Costs for Hawthorne Park are projected to be approximately $2.15 million. The Commonwealth of Pennsylvania will provide $1.1 million to the City of Philadelphia through the Department of Conservation and Natural Resources.  In addition, a $300,000 community development grant has been committed through the legislature from State Representative Babette Josephs.  The City of Philadelphia through Councilman Frank DiCicco, The Pew Charitable Trusts and the William Penn Foundation will each contribute $250,000 for the work.

“Just as the Benjamin Franklin Parkway is a tremendous asset to the downtown, neighborhoods need world class public spaces as well,” Department of Conservation and Natural Resources Secretary Michael DiBerardinis said. “The Commonwealth's support for Hawthorne Park will create a special green space in a densely populated area and support the continued revitalization of this growing community.”

The scope of work for each area on the Parkway, as well as Hawthorne Park, is detailed on the attached fact sheet.

What others are saying about the Ben Franklin Parkway and Hawthorne Park plans:

“We're fortunate to have a unique window of opportunity on the Parkway—with the coming of the Barnes and the major expansion projects of several other institutions—to re-shape this great asset as a dynamic cultural campus.  The Parkway enhancement project represents a major step in that direction.” —Matt Bergheiser, Philadelphia Program Director, John S. and James L. Knight Foundation 

“The Pennsylvania Horticultural Society is honored to be working on the landscape of the internationally renowned Rodin Museum. The project, designed by Olin Partnership and the Philadelphia Museum of Art, will make the site more visitor-friendly and will enhance one of the jewels of the Ben Franklin Parkway.

“PHS is also very proud to be helping create the new Hawthorne Park in South Philadelphia. A park is the outdoor living space of a community, and this densely built community has been waiting for a green haven for a long time. We're thrilled to be working with the city and the Fairmount Park Commission to make this dream come true.” —J. Blaine Bonham, Executive Vice President, Pennsylvania Horticultural Society

“The Barnes Foundation looks forward to moving its galleries to the Parkway within a few years, and today's announcement about the enhanced landscaping, roadway and sidewalks only makes us even more excited when we think about the importance of landscape to the Foundation.” —Derek Gillman, Executive Director and President, The Barnes Foundation

“The tradition of partnership has always spelled success in Philadelphia, and this broad Parkway initiative promises more of it today. We can now move forward to rejuvenate the Rodin Museum garden and make it more fully accessible. We are delighted to collaborate with the Pennsylvania Horticultural Society and Fairmount Park to revitalize this verdant setting in the original spirit, working with a wonderful design by Philadelphia's internationally renowned landscape firm Olin Partnership. Today's developments add great momentum as we celebrate one of the city's great defining thoroughfares, renewing Jacques Gréber's masterpiece of landscape design, and welcoming new generations of visitors from near and far.” —Gail Harrity, Interim Chief Executive Officer, Philadelphia Museum of Art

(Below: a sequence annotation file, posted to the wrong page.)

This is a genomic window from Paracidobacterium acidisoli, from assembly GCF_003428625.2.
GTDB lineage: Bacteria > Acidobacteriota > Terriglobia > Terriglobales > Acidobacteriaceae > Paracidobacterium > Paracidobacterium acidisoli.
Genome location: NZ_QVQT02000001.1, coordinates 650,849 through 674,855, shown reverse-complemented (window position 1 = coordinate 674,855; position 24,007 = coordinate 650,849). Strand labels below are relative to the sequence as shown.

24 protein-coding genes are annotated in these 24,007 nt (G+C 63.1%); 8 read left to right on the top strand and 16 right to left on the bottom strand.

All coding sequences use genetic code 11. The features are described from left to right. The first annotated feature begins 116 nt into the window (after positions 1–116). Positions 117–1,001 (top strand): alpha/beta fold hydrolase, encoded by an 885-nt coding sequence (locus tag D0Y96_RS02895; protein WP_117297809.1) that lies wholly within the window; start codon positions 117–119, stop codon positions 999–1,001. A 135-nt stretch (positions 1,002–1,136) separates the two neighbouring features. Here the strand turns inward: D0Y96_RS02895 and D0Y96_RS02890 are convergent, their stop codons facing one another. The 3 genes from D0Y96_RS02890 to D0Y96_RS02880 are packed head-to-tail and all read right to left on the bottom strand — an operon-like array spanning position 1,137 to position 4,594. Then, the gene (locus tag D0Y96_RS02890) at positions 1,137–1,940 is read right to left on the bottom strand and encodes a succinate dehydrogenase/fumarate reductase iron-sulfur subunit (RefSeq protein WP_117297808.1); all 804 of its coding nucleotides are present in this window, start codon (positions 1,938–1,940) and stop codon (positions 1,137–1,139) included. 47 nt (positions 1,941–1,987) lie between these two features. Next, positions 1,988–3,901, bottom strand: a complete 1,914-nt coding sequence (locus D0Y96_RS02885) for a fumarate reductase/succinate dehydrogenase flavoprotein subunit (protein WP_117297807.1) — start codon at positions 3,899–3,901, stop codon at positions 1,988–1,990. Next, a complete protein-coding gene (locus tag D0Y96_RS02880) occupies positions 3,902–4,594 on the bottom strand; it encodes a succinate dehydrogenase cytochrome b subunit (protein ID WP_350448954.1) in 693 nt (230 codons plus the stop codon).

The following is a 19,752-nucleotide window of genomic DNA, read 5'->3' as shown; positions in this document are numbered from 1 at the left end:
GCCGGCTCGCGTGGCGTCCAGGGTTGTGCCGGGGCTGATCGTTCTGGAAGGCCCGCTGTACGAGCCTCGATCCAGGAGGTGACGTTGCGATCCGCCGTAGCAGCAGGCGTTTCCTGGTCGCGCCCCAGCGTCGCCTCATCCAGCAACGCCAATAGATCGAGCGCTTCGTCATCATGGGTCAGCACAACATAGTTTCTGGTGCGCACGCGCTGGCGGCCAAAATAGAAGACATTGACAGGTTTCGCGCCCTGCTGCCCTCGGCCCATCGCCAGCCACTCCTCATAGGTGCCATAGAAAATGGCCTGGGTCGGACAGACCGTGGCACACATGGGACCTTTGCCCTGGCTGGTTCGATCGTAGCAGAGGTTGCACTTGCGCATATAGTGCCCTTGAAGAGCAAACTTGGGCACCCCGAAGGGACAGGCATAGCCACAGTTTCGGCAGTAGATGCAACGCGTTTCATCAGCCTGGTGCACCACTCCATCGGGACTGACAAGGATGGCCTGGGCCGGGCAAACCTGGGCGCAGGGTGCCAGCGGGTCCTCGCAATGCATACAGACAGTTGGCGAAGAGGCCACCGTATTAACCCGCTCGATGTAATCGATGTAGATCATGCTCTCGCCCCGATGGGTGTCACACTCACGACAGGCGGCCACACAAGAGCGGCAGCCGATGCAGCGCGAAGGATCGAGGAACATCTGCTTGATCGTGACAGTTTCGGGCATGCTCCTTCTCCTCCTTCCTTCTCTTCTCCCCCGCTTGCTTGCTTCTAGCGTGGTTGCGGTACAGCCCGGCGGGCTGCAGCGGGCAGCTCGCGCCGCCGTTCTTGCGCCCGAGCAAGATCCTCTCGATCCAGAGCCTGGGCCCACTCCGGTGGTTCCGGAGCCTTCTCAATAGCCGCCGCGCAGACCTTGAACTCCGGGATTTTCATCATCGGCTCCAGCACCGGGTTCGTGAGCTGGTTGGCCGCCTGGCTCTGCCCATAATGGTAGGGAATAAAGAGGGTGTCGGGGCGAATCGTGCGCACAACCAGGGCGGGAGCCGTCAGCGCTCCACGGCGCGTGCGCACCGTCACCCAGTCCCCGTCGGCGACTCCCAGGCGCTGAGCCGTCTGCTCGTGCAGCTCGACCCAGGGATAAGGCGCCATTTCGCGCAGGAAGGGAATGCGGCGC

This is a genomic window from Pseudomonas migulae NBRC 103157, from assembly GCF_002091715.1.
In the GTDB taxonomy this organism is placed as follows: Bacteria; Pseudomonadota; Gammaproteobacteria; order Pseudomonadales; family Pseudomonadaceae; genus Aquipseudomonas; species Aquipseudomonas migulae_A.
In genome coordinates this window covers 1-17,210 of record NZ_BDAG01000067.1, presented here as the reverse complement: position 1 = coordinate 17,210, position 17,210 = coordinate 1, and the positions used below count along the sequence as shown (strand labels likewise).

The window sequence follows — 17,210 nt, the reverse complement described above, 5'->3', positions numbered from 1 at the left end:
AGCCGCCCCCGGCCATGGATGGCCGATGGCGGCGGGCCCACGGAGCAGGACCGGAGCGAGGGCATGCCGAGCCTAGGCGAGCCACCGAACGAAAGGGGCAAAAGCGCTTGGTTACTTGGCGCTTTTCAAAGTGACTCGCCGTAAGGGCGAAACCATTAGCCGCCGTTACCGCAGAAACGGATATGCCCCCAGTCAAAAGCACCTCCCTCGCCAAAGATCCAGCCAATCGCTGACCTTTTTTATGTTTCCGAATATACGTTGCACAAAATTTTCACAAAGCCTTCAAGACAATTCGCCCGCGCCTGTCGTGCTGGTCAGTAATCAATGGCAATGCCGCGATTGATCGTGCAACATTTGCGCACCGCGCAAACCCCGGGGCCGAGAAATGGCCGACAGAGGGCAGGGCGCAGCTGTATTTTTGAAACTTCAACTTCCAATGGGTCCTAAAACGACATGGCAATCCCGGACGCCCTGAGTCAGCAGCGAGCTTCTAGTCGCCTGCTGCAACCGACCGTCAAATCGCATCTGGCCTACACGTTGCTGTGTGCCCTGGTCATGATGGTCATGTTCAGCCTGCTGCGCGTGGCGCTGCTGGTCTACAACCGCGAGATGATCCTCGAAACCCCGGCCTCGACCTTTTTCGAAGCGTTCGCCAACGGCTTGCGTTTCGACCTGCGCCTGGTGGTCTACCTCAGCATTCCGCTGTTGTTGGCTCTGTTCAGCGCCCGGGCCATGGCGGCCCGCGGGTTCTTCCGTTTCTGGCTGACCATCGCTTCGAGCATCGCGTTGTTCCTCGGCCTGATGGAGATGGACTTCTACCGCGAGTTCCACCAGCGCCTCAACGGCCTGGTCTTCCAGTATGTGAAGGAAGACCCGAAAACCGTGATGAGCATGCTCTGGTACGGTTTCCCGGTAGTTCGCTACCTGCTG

“We are pleased to join the Governor, Mayor, and our colleagues in philanthropy to enhance not only the Benjamin Franklin Parkway—the city's most enduring symbol of its long commitment to providing public access to open space—but also the development of a completely new community park in South Philadelphia. We applaud the Mayor and Governor for their commitment to these essential public infrastructure investments and for recognizing their role as necessary components of a long-term economic and community development strategy, not only for Center City, but for our neighborhoods as well.”  —Feather O. Houstoun, President, William Penn Foundation

 “We are thrilled with today's announcement of State, City and private funding to substantially improve the public realm along the Benjamin Franklin Parkway and for the construction of Hawthorne Park, the 64th park in the Fairmount Park system. We thank the funders and look forward to working with our partners to realize both of these great projects.” —Mark A. Focht, Executive Director, Fairmount Park 

“The Benjamin Franklin Parkway, an extraordinary mile-long cultural district, will be a far more pedestrian friendly and attractive environment thanks to the generous support of the Governor, the Mayor and the three foundations. This is key to our strategy of getting people to walk and visit multiple institutions, and extend their stay in Center City.”  —Paul R. Levy, President and CEO, Center City District